If you have used the Spec1d object, you will quickly find that the iFit follows exactly the same syntax.

If you come from the Python world, you will find out that the iFit syntax is pretty close. We provide for you a Python interface to iFit which exposes iFit objects and methods into Python. Refer to the PyFit page.

If you have used in the past the MFit/MView suite, you will find that this library has the same scope, but omitting the user interface.

If you have used the Spec1d object, you will quickly find that the iFit follows exactly the same syntax.

If you come from the Python world, you will find out that the iFit syntax is pretty close. We provide for you a Python interface to iFit which exposes iFit objects and methods into Python. Refer to the PyFit page.

>> doc(iData)and help pages for each function/method, which you can access with e.g.

>> doc(iFunc)

>> methods(iData)

>> help iDataA Tutorial (Jan 2012) is available as PDF presentations with exercises.

>> help iData/load

>> help iFunc

You may also search this whole documentation (using Google): Finally, the whole Matlab documentation is available on-line for free, especially to complement the standalone limited help system.

If you find new bugs please send them to me [farhi (at) ill.fr] with:

- your Matlab version
- the iFit version which you can get from the Matlab command version(iData)

- the script/command that reproduces the error together with any required external data file
- a copy of the error messages produced by the script/command.

- a smile ;-)

You may register by entering your email address and press subscribe:

Installation for Linux Debian-class systems is simplified using package managers - see here.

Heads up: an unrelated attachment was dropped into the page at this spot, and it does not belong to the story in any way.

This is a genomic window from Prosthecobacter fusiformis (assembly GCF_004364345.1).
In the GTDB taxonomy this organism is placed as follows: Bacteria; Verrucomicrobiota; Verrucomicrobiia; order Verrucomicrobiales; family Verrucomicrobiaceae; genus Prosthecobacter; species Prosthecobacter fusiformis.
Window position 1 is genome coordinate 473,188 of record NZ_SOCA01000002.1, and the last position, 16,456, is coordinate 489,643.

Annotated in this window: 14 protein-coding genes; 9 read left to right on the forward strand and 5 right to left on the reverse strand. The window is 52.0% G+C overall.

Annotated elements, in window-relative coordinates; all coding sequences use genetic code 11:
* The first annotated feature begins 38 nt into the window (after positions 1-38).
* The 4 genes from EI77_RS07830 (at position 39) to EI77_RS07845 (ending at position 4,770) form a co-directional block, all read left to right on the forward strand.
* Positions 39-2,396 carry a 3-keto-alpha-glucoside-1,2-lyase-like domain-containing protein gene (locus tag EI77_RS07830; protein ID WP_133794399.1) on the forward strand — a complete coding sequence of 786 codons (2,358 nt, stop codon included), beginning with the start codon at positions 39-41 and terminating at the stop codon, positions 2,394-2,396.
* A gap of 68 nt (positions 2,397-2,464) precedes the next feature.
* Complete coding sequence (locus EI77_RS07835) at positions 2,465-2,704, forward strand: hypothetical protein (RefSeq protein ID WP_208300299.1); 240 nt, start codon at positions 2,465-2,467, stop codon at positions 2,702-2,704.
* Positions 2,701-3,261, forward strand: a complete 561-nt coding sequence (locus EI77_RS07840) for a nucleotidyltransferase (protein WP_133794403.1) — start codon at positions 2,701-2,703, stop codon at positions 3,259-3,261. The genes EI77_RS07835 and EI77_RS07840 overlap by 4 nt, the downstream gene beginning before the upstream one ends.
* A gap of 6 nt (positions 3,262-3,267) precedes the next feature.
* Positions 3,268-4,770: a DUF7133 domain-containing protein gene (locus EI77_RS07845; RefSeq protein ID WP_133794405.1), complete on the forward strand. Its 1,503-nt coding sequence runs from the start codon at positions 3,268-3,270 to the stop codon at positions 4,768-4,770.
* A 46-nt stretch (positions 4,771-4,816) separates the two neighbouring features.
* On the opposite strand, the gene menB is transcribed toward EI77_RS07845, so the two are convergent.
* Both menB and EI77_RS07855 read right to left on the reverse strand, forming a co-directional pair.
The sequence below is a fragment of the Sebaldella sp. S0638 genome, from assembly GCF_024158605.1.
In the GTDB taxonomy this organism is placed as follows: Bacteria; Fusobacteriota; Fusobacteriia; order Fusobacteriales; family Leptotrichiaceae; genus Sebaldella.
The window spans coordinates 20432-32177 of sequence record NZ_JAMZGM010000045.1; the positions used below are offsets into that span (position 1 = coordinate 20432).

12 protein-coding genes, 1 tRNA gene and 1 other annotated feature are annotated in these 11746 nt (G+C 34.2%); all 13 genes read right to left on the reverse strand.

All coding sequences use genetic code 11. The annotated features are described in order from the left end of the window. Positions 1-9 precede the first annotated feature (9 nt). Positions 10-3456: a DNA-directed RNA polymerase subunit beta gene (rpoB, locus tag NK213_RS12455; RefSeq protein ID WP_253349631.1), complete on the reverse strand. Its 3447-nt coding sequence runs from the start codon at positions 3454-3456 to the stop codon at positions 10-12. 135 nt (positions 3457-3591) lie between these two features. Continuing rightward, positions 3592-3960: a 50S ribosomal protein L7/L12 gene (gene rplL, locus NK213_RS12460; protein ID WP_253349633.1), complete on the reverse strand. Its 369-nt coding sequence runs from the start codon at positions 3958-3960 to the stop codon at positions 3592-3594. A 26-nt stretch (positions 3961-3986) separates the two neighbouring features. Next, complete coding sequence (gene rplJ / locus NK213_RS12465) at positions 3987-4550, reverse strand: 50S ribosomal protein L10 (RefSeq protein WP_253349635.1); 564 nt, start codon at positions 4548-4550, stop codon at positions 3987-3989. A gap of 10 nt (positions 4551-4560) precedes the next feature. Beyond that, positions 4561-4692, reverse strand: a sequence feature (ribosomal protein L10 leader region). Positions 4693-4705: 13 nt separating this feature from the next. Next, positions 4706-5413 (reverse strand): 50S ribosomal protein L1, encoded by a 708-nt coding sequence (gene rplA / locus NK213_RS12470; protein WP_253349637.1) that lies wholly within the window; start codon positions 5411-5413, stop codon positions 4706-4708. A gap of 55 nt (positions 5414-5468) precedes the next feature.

When starting from scratch, we recommend installing a Ubuntu system, then add package

Please register to the ifit-users mailing list.

Substantial contributions from Y. Debab and P. Willendrup.

If you produce scientific output using iFit, I'd appreciate if you cite the following reference:

- E. Farhi, Y. Debab and P. Willendrup, J. Neut. Res., 17 (2013) 5. DOI: 10.3233/JNR-130001
- E. Farhi, The iFit data analysis library, ILL, Computing for Science (2011-2012) <http://ifit.mccode.org>.

See the Credits page for more information on contributions, including licensing.

A set of links to related packages is also included there.

An other solution is to use the GitHub 'pull request' mechanism, i.e. login at GitHub, fork your own iFit repository, modify it at your convenience, and then mark changes for inclusion back into the master iFit branch. These changes will then eventually be validated, and inserted into the project.

Disclaimer:

This software is experimental, and should not be considered bullet-proof. In particular, expect many bugs - which should be reported to me [farhi (at) ill.fr] or as an 'issue' on GitHub if you want them to be fixed quickly. Also, this prototype is known to be slow. This will be improved gradually...